We must act now before the Moonites coerce the Sun into smashing Earth in order to gain their freedom. We cannot compete with the Moonites' large stockpiles of pr0n and Foreigner paraphernalia, and they are not below using these terrorist asteroids to destroy our way of life.

Down with the Sun. Long live Terra.

Impressive (4, Interesting)

szyzyg (7313) | more than 10 years ago | (#7641210)

But it just makes all those long term asteroid orbit simulations a little harder now, since not only do you have to know the position and velocity accurately, you now have to know it's spin and it's thermal properties. It's a great example of how orbital mechanics can be considered chaotic on reasonable timescales.

Oh since I'm here - Oblibatory link to my map of the solar system showing all the near earth asteroids.....

http://szyzyg.arm.ac.uk/~spm/ [arm.ac.uk]

Question.... (1, Interesting)

Anonymous Coward | more than 10 years ago | (#7643965)

Is there a Yarkovsky effect on the Earth as well? Why not?

Re:Question.... (2, Interesting)

GizmoDuck (137089) | more than 10 years ago | (#7644403)

My guess would be no, because the Earth's atmosphere would absorb the thrust. The particles would push directly on the mass of the asteroids, however, since very few have any atmosphere to speak of.

Good question (4, Informative)

Tau Zero (75868) | more than 10 years ago | (#7645448)

There probably is, because Earth is definitely warmer around sunset than around sunrise. This would mean greater IR emissions in the direction opposite the orbital motion, causing thrust in the direction of the orbit.

However, the Yarkovsky effect on Earth is going to be much smaller (probably unmeasurably small) than on a sub-kilometer asteroid for these reasons:

  1. Earth's atmosphere and oceans buffer the temperature changes, leading to less variation in IR emissions per rotation and thus less net thrust.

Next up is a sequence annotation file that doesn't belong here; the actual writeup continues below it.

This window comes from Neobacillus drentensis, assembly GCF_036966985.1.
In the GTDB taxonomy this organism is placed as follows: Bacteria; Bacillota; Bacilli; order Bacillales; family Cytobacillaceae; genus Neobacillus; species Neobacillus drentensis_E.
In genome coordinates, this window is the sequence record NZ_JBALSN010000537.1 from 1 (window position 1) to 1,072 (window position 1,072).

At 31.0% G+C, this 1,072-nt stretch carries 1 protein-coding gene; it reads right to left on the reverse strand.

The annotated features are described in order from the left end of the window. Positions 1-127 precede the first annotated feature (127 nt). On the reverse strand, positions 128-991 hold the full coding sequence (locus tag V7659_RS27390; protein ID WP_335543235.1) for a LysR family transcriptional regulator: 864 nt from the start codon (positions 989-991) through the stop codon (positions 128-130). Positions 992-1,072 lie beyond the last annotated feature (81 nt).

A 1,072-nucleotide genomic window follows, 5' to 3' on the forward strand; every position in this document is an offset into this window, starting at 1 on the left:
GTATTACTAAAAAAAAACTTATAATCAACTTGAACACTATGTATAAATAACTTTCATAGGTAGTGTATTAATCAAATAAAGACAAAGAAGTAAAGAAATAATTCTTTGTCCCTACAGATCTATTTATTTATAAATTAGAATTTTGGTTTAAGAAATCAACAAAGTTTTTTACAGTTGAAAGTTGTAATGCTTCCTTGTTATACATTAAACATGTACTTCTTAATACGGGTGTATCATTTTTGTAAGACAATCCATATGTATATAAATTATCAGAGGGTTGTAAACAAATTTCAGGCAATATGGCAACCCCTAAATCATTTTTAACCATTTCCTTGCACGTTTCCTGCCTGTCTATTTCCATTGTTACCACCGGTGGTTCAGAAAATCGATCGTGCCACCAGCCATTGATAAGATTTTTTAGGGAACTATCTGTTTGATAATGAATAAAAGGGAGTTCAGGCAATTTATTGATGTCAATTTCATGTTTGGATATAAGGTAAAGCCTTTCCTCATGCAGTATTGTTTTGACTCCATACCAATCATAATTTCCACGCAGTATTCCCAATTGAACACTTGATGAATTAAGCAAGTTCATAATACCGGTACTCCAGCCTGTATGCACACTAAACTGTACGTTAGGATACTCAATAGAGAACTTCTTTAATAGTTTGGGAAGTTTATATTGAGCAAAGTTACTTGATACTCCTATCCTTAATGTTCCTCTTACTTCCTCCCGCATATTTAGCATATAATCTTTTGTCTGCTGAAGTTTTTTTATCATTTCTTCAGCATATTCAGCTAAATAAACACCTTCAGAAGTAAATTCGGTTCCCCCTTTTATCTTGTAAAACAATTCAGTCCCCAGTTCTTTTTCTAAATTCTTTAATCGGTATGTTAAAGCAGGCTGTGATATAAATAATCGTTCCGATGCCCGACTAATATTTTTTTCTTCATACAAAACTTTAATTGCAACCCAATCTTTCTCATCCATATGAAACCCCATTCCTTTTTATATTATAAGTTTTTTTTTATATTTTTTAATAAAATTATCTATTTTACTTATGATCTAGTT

2. While the net IR emission is proportional to the intercepted sunlight and thus the area of Earth's disc (proportional to radius squared), the acceleration is inversely proportional to the mass (which is proportional to radius cubed). On top of this, Earth is denser than typical asteroidal rocks, due to its iron core and compression of lower layers to denser mineral forms.
It would be interesting to calculate the likely influence of the Yarkovsky effect on Earth, as a high-school physics exercise (like calculating the De Broglie wavelength of a moving car). I suggest this exercise to you, for fun; if nothing else, it will give you an idea of how hard it is likely to be to measure it.

Sunset where? (1)

Gothmolly (148874) | more than 10 years ago | (#7653466)

'The Earth' is warmer at sunset? Where on Earth? It's always sunset somewhere. It feels warmer where you are at sunset because the air and ground have absorbed heat all day. The effect of solar wind and the earth's rotation and all that jazz has no perceptible change. How is this +5, Informative???

Re:Sunset where? (1)

teh*fink (618609) | more than 10 years ago | (#7653577)

It's always sunset somewhere.
that's the point. reread the post and rethink your response.

Re:Sunset where? (1)

PhuCknuT (1703) | more than 10 years ago | (#7668946)

Yes, that's the whole point, it is always sunrise on the side of earth facing in the direction of earth's orbit, and sunset on the other side. Thus, the extra IR emission at the sunset side is giving earth a little extra push, always in the same direction, although it's a tiny tiny effect relative to the mass of earth, unlike some asteroids which can be much less dense.